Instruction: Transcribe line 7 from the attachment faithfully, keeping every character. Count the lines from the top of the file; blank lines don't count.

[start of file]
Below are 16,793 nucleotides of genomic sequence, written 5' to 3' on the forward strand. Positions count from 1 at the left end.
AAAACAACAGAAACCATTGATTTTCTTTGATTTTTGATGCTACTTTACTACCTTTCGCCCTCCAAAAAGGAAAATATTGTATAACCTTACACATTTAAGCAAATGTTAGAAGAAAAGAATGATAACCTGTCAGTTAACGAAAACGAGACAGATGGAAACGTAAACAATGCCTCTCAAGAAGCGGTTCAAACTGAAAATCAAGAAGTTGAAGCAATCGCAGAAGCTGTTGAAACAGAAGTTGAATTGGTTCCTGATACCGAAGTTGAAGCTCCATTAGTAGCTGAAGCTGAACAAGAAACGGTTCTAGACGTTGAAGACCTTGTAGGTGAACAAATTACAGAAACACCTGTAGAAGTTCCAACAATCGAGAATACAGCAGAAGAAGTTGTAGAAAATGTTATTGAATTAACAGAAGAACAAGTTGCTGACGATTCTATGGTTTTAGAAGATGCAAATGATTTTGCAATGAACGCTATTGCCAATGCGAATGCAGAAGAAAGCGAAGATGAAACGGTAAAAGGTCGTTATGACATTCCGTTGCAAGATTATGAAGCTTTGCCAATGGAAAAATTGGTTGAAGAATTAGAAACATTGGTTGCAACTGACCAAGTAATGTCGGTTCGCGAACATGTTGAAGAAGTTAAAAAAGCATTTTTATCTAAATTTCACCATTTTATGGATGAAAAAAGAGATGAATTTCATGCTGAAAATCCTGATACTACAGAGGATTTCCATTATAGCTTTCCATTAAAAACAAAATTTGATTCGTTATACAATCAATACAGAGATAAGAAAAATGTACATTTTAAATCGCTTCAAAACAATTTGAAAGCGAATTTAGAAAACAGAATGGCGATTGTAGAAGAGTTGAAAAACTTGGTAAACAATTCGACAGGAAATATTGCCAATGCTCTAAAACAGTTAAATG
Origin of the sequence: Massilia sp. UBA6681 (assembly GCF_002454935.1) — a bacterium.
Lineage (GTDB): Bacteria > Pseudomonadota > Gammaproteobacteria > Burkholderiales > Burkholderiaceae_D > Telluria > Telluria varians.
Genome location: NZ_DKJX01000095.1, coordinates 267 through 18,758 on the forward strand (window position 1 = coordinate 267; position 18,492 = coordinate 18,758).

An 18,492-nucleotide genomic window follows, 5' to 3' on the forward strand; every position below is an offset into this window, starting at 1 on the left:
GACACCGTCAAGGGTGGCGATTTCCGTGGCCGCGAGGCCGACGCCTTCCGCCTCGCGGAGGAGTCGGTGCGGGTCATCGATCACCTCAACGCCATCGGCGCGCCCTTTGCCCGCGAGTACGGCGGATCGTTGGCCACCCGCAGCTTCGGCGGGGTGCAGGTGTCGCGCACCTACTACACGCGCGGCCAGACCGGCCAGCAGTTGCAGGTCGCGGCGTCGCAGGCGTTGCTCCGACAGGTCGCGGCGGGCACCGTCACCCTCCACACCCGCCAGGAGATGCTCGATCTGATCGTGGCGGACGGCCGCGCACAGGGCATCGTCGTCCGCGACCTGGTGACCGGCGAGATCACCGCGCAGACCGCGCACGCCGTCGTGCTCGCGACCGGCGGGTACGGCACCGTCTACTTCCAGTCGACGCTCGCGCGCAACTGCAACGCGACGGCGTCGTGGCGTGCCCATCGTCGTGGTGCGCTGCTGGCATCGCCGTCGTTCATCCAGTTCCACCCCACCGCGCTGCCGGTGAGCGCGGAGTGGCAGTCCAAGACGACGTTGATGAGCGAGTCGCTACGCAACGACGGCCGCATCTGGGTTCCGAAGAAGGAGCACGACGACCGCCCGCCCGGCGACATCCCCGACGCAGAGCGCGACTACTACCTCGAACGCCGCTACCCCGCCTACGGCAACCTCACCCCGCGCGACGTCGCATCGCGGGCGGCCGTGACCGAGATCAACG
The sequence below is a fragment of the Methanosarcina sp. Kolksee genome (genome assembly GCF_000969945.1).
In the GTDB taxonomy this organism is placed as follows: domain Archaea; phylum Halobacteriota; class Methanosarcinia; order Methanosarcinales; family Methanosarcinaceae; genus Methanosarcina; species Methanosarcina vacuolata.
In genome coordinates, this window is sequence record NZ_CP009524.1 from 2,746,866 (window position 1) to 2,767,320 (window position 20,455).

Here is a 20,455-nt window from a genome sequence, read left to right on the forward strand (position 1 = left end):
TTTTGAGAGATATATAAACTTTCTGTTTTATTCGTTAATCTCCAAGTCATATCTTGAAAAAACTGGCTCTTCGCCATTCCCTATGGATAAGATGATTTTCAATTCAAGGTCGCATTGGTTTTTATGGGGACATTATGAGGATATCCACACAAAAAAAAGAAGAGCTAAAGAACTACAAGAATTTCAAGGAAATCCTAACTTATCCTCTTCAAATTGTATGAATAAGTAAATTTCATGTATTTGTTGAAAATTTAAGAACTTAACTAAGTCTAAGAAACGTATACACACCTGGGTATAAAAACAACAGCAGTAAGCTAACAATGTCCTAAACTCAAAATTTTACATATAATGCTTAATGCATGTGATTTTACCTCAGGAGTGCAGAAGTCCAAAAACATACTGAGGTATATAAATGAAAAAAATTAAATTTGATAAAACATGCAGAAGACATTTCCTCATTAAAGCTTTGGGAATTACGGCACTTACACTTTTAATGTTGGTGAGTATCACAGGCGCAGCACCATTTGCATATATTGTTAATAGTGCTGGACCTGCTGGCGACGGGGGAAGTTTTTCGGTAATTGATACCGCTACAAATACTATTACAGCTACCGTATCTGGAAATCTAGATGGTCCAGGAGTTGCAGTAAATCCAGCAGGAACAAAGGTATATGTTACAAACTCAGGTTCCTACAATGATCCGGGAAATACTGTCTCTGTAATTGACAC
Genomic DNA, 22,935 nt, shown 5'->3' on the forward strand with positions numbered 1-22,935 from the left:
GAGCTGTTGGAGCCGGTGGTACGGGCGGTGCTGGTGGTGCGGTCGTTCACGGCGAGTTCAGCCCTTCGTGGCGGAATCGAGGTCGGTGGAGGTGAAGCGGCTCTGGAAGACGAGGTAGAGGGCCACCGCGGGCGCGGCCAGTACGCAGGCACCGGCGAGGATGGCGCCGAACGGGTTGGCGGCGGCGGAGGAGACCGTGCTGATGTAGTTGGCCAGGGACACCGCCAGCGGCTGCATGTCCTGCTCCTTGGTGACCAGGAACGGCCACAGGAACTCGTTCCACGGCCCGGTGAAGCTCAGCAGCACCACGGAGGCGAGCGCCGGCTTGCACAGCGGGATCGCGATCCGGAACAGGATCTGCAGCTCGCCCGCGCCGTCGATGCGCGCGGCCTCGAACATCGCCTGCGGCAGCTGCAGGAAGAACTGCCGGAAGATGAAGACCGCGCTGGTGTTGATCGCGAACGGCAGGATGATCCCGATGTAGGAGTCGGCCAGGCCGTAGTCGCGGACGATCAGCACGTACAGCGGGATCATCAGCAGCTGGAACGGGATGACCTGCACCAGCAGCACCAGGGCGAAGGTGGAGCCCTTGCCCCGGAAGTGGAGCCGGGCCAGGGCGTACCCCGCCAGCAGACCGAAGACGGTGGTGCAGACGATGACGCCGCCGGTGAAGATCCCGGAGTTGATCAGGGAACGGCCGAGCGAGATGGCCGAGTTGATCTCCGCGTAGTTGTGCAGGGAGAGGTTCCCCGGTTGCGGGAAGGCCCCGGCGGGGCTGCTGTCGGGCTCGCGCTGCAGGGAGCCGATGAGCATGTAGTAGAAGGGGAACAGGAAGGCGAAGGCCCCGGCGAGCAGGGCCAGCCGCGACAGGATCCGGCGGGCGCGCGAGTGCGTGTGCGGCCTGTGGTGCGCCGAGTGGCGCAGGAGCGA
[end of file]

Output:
GACACCGTCAAGGGTGGCGATTTCCGTGGCCGCGAGGCCGACGCCTTCCGCCTCGCGGAGGAGTCGGTGCGGGTCATCGATCACCTCAACGCCATCGGCGCGCCCTTTGCCCGCGAGTACGGCGGATCGTTGGCCACCCGCAGCTTCGGCGGGGTGCAGGTGTCGCGCACCTACTACACGCGCGGCCAGACCGGCCAGCAGTTGCAGGTCGCGGCGTCGCAGGCGTTGCTCCGACAGGTCGCGGCGGGCACCGTCACCCTCCACACCCGCCAGGAGATGCTCGATCTGATCGTGGCGGACGGCCGCGCACAGGGCATCGTCGTCCGCGACCTGGTGACCGGCGAGATCACCGCGCAGACCGCGCACGCCGTCGTGCTCGCGACCGGCGGGTACGGCACCGTCTACTTCCAGTCGACGCTCGCGCGCAACTGCAACGCGACGGCGTCGTGGCGTGCCCATCGTCGTGGTGCGCTGCTGGCATCGCCGTCGTTCATCCAGTTCCACCCCACCGCGCTGCCGGTGAGCGCGGAGTGGCAGTCCAAGACGACGTTGATGAGCGAGTCGCTACGCAACGACGGCCGCATCTGGGTTCCGAAGAAGGAGCACGACGACCGCCCGCCCGGCGACATCCCCGACGCAGAGCGCGACTACTACCTCGAACGCCGCTACCCCGCCTACGGCAACCTCACCCCGCGCGACGTCGCATCGCGGGCGGCCGTGACCGAGATCAACG